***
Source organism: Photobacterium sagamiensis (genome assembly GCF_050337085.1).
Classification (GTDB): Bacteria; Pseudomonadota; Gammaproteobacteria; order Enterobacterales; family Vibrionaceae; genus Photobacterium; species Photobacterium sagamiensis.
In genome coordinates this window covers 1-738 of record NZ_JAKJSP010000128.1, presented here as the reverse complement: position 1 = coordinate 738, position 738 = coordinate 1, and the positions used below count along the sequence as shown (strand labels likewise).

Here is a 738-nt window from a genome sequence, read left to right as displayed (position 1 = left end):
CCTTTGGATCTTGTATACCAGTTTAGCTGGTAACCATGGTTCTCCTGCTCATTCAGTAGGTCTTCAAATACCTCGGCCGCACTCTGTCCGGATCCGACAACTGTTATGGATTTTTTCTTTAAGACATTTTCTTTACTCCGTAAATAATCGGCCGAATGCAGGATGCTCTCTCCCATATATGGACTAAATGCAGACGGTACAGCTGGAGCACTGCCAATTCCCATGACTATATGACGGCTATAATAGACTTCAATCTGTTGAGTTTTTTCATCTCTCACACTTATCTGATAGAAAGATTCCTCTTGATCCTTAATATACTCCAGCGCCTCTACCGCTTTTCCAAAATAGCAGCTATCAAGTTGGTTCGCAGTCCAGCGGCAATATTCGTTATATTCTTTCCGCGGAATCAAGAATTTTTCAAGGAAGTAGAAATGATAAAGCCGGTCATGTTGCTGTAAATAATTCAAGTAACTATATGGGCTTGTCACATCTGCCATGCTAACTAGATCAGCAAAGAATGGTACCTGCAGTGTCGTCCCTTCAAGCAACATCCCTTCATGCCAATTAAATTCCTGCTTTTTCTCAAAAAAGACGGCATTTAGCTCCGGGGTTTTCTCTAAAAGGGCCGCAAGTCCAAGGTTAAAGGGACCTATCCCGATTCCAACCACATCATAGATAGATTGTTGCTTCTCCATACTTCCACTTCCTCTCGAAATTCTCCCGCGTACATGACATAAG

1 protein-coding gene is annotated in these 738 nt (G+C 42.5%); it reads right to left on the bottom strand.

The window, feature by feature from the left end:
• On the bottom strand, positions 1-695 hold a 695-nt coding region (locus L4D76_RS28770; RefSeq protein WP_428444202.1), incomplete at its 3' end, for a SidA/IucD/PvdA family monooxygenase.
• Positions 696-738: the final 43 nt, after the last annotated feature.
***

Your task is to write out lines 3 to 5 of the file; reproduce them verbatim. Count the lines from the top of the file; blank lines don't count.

In genome coordinates this window covers 1-738 of record NZ_JAKJSP010000128.1, presented here as the reverse complement: position 1 = coordinate 738, position 738 = coordinate 1, and the positions used below count along the sequence as shown (strand labels likewise).

Here is a 738-nt window from a genome sequence, read left to right as displayed (position 1 = left end):
CCTTTGGATCTTGTATACCAGTTTAGCTGGTAACCATGGTTCTCCTGCTCATTCAGTAGGTCTTCAAATACCTCGGCCGCACTCTGTCCGGATCCGACAACTGTTATGGATTTTTTCTTTAAGACATTTTCTTTACTCCGTAAATAATCGGCCGAATGCAGGATGCTCTCTCCCATATATGGACTAAATGCAGACGGTACAGCTGGAGCACTGCCAATTCCCATGACTATATGACGGCTATAATAGACTTCAATCTGTTGAGTTTTTTCATCTCTCACACTTATCTGATAGAAAGATTCCTCTTGATCCTTAATATACTCCAGCGCCTCTACCGCTTTTCCAAAATAGCAGCTATCAAGTTGGTTCGCAGTCCAGCGGCAATATTCGTTATATTCTTTCCGCGGAATCAAGAATTTTTCAAGGAAGTAGAAATGATAAAGCCGGTCATGTTGCTGTAAATAATTCAAGTAACTATATGGGCTTGTCACATCTGCCATGCTAACTAGATCAGCAAAGAATGGTACCTGCAGTGTCGTCCCTTCAAGCAACATCCCTTCATGCCAATTAAATTCCTGCTTTTTCTCAAAAAAGACGGCATTTAGCTCCGGGGTTTTCTCTAAAAGGGCCGCAAGTCCAAGGTTAAAGGGACCTATCCCGATTCCAACCACATCATAGATAGATTGTTGCTTCTCCATACTTCCACTTCCTCTCGAAATTCTCCCGCGTACATGACATAAG